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Photo Essay: Milwaukee River History Tour

In its second year, the Milwaukee River History Tour offers a unique view of the city from the waterway that allowed a small fur trading post to become a metropolis.

These images highlight a recent exploration of the Milwaukee River by kayak, guided by Steve Schaffer, Assistant Archivist for the Milwaukee County Historical Society (MCHS) and the Milwaukee Kayak Company’s founder, Beth Handle.

The Milwaukee River, and the industries that setup along its length, impacted in its role as a primary commercial waterway in the 19th and 20th Century. The kayak trip affords participants to experience magnificent views of current landmarks, such as the Germania Building, First National Bank Building, City Hall, Gimbels Brothers Building, the Button Block, and of course the 2nd Ward Savings Bank that is home to the Milwaukee County Historical Society.

The 100 East Building, at the corner of N Water and E Wisconsin, was the location of Solomon Juneau’s trading post and the former site of the Pabst Building. Where the Milwaukee Market stands was the former Cross Keys Hotel Building, that occupied that spot at Water and St Paul until 1975. In the early 1970s, one of the tenants was the River Queen gay bar. The Mitchell Building and the Grain Exchange (Mackie) Building are highlighted on the history tour because of their age and architectural significance, but also because of their commercial influence on the Milwaukee River. During the 1870s, Milwaukee was the largest grain shipping port in the World and the Grain Exchange was the epicenter of that activity in Milwaukee.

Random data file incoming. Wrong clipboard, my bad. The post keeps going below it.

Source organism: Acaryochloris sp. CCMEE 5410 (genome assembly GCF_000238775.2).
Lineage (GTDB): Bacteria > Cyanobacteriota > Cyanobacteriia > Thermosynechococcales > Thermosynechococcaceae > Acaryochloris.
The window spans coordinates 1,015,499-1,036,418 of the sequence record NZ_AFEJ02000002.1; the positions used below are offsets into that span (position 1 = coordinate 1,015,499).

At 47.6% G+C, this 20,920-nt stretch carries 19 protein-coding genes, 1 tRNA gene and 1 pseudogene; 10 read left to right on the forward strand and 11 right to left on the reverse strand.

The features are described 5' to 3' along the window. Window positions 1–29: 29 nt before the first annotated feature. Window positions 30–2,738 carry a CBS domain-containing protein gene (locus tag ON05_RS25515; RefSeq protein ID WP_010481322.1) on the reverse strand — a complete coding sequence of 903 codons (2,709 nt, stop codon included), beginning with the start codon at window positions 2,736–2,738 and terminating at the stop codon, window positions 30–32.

The Milwaukee River had an especially important role in establishing the boundaries for the first three settlements that comprised Milwaukee, Juneautown, Kilbourntown, and Walker’s Point. The competing ambitions of the founders, especially the acrimony between Solomon Juneau and Byron Kilbourn, can be seen in the angled bridges spanning the Milwaukee River, linking street grids the founders never intended to be united. The Milwaukee River served many roles, as a source of power, recreation including fishing and swimming, and as a source for ice, critical to the early brewing industry. However, the Milwaukee River increasingly served as an economic artery for the city’s commercial and industrial expansion, especially after the “straight cut” of 1857 that simplified entry into the confluence of the KK and the Milwaukee River, created Jones Island, and established Milwaukee as a preeminent Great Lake Port and transportation hub.

“I would like participants to appreciate how different the riverfront landscape was because of the commerce and industry that dominated the river. Although long gone, I hope to conjure in their minds the images of passenger docks, south of Michigan Avenue, and large piles of coal heaped next to the river, feeding Milwaukee’s coal burning economy.” – Steve Schaffer

Special Thanks

For this news feature, the Milwaukee Independent traveled in a tandem kayak due to the logistics of simultaneous rowing and photography. Brandon Skinkis deserves credit for his navigation skills and stamina.

About The Author

Lee Matz

Former Creative Director and Photojournalist for the Milwaukee Business Journal, Lee brings his years of international experience as a foreign correspondent in Asia and Europe. His list of awards include top honors from the Milwaukee Press Club. Lee proudly uses MCTS as the exclusive mode of transportation for covering all his news reports.

Photo © Notice

Original images published on this news platform are the editorial content and the exclusive property of the Milwaukee Independent LLC. All usage is forbidden.

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